As of Thursday, September 21, 2017
The Phat Pack, a trio who sing Broadway tunes and were named Best of Las Vegas: Best All-around Performers, perform Monday, Oct. 2 at 7 p.m. at The Dalles High School auditorium.
They are the kick-off performance of the five-concert series presented by the Mid-Columbia Community Concert Association.
A performance by Six Guitars slated for September had to be cancelled due to smoke, said Patti Blagg, vice president of the concert association. That performance will be rescheduled.
Blagg said of the Phat Pack, “They just put on a big show. I’m really excited about it.”
The Phat Pack performs musical theater, American standards, Las Vegas hits and some new, fun original music, according to its Facebook page.
The group’s name is a twist on the term Rat Pack, the label given to a famous group of Vegas performers in the 1960s that included Frank Sinatra, Dean Martin and Sammy Davis Jr.
The concert association has also just finalized its six performers who will star in the fifth annual Dancing with the Gorge Stars, a community concerts fundraiser set for Jan. 12 at 7 p.m. at the high school.
The women dancers are Mary Morehouse, Wendy Wham and Ellie Webb, and the men are Joe Morales, Stan Fargher and Steve Wray.
The concert series picks up again on April 2 with a performance by the Quebe Sisters, who are champion fiddle players out of Texas who also sing in multi-part close harmony.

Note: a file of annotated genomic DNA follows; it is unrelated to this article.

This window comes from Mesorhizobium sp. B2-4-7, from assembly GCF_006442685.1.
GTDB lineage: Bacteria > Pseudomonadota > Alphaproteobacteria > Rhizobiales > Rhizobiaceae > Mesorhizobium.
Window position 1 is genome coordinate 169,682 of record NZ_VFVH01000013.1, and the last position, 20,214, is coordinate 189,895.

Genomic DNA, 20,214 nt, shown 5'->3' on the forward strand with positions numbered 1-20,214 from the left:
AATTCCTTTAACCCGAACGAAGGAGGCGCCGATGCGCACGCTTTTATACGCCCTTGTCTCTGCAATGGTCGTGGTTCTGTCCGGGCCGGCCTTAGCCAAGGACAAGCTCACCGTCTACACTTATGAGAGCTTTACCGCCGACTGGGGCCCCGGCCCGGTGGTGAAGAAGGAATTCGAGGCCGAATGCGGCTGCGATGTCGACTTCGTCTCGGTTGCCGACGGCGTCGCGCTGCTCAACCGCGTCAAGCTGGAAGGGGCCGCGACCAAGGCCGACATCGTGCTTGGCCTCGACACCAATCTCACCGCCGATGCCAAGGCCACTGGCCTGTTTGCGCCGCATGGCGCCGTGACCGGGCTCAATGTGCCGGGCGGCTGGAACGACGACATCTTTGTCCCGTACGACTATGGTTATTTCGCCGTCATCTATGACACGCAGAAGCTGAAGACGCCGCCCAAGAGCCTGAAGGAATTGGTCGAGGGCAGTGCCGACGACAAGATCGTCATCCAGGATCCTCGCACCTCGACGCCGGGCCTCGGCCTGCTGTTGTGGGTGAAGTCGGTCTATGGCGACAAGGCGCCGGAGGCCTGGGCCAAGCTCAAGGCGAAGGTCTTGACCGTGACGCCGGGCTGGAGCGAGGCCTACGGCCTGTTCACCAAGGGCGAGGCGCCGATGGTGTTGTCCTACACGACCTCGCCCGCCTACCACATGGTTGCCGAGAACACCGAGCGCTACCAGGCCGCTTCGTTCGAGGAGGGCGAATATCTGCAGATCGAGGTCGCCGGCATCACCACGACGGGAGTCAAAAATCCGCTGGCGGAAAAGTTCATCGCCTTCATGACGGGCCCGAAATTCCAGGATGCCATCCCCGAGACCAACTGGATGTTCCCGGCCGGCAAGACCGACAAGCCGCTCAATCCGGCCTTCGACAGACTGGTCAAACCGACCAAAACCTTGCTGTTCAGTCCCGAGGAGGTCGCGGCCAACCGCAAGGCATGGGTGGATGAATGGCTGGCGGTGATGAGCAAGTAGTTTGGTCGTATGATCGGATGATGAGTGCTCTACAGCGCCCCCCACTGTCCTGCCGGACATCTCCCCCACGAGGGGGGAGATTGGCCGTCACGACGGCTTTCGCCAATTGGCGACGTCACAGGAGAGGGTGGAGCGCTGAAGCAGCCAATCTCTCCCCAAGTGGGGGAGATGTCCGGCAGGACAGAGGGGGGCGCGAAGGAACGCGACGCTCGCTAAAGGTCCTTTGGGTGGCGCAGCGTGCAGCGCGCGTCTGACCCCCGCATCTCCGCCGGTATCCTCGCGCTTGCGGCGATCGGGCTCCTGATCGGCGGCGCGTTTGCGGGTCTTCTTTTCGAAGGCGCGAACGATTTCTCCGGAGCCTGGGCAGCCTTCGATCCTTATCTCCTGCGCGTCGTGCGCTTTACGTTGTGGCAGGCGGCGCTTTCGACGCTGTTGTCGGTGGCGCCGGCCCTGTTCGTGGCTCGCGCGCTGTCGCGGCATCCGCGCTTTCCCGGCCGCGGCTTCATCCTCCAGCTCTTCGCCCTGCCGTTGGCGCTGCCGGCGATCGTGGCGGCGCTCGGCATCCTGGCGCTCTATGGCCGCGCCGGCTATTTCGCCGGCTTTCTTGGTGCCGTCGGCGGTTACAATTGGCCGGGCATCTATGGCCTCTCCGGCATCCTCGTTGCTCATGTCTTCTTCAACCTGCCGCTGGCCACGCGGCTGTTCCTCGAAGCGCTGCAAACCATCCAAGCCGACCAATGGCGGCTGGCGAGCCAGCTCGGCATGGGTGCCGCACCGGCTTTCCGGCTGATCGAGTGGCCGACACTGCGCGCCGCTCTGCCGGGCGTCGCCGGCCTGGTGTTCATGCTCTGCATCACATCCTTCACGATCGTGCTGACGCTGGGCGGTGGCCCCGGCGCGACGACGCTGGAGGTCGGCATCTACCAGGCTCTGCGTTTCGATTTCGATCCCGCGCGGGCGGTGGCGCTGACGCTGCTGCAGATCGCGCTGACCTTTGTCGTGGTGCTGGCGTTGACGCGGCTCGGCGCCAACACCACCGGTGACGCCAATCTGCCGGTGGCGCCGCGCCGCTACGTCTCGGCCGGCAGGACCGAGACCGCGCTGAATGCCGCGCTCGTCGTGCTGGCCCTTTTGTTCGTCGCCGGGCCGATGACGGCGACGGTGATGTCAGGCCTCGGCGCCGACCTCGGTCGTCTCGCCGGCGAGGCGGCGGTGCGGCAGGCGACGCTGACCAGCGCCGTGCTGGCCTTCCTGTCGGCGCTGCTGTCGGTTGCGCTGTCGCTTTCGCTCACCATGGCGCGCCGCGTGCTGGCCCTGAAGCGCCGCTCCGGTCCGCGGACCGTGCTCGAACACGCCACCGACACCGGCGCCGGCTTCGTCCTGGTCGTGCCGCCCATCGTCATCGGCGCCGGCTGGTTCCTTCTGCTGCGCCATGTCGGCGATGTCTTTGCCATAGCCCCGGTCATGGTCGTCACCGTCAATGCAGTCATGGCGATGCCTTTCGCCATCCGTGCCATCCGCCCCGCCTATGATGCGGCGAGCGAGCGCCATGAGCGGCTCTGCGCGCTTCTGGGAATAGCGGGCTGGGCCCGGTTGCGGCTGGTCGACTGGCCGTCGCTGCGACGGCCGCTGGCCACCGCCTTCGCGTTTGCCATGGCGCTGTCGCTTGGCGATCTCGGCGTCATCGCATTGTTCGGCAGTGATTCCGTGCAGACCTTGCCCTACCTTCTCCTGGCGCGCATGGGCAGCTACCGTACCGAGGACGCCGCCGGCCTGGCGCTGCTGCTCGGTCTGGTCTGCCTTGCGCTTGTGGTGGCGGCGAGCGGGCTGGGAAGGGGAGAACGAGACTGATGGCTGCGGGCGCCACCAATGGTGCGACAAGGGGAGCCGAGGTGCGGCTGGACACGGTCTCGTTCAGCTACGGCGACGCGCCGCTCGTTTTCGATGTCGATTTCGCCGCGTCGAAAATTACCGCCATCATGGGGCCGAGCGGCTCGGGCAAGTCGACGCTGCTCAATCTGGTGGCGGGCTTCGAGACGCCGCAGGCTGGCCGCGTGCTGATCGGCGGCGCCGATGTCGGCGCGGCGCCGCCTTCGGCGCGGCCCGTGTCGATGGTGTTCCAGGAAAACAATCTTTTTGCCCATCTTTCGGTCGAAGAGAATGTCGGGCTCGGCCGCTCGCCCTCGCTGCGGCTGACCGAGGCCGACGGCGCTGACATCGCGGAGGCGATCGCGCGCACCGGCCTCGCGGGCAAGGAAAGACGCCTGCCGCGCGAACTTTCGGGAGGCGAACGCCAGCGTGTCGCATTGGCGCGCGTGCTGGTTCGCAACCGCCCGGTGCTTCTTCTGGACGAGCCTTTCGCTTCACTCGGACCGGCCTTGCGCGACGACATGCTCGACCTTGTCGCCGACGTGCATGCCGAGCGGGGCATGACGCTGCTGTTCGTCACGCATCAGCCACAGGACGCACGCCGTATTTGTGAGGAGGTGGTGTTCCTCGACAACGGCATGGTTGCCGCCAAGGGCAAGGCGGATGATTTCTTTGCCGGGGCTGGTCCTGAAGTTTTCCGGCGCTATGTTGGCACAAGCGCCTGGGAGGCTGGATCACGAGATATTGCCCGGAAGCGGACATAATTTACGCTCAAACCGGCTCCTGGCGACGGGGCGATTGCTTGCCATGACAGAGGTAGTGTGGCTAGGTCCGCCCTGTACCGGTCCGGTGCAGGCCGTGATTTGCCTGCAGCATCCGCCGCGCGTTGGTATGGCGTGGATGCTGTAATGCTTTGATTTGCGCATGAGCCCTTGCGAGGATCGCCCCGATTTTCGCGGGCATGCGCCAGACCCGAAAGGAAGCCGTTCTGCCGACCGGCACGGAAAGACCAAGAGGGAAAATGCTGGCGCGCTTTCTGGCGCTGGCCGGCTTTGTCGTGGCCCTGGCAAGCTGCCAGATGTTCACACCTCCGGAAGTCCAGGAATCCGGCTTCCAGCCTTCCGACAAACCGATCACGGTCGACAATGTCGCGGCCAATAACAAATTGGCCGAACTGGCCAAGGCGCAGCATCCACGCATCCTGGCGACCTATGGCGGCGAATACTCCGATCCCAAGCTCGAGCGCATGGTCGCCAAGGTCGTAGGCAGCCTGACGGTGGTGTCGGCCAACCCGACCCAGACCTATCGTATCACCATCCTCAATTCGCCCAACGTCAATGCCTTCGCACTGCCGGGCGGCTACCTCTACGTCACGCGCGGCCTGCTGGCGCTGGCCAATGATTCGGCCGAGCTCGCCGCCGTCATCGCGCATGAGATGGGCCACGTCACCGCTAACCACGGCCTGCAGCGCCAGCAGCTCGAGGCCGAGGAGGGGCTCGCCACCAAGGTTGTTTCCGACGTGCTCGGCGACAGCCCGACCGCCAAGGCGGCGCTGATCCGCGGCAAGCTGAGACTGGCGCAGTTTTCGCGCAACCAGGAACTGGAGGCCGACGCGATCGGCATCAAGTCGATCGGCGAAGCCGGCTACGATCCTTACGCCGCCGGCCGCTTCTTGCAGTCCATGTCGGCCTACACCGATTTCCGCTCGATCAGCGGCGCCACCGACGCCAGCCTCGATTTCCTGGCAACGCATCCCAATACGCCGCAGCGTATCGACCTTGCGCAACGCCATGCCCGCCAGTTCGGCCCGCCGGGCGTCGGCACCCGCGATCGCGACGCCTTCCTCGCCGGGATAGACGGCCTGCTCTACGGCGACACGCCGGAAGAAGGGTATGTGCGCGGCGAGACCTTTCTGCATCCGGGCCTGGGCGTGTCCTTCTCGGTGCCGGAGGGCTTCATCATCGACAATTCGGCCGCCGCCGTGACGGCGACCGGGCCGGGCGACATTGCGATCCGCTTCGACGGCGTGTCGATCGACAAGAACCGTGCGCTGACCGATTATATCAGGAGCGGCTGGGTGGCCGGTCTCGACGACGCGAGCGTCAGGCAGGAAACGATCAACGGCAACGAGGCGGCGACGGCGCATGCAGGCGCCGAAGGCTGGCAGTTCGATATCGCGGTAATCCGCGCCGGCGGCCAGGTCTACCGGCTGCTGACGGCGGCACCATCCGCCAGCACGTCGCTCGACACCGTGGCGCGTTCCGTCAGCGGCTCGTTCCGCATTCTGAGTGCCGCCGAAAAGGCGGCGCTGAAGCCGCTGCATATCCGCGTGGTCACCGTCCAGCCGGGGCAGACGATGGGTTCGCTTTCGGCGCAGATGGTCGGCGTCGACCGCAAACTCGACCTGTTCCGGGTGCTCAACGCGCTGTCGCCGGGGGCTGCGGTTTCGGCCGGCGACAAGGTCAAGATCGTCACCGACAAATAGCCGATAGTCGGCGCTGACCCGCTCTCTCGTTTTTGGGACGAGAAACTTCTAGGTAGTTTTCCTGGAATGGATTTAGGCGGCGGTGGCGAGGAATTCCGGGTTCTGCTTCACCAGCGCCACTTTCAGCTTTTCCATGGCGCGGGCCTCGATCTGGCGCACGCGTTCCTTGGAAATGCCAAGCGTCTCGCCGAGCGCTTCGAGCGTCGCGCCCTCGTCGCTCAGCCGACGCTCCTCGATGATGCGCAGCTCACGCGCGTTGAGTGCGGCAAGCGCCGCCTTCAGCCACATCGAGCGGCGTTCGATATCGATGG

Concert pianist Steven Vanhauwaert will perform April 23, and will also be providing a master class that day for advanced pianists.
The final concert is May 18 and the group is The Good Co., a six-person group that performs old time swing music, known as the Big Band sound. “I’m hoping to maybe get some hopefully local dancers that might come in and perform a couple numbers with them, do the jitterbug or something,” Blagg said.
All performances are at the high school. The doors open at 6:30 p.m. and the shows begin at 7 p.m.
Blagg said the concert association was looking forward to the Granada opening and possibly providing an alternate venue for concerts.
The concert association got its start in the 1930s, when communities ravaged by the Great Depression paid for traveling musicians to come to their towns because people couldn’t afford to travel to the big cities for shows, Blagg said.
Some 1,000 such organizations existed nationwide during the Depression, and now there are just 400. The concert series is largely supported by people buying subscriptions for the entire season, rather than individual ticket sales. Typically, about 300 people subscribe.
Costs are $150 for a family, which covers admission to five concerts. The cost for seniors is just $60.
Individual tickets per concert are $25 for adults and $15 for students.
“We don’t have a senior rate as an individual because we try to convert everybody into a subscription,” Blagg said.
“Once you come to one concert you realize what the value truly is and they sign up.”
For more information on the volunteer-run concert association, visit mccca.info or find them on Facebook at Mid-Columbia Community Concert Association.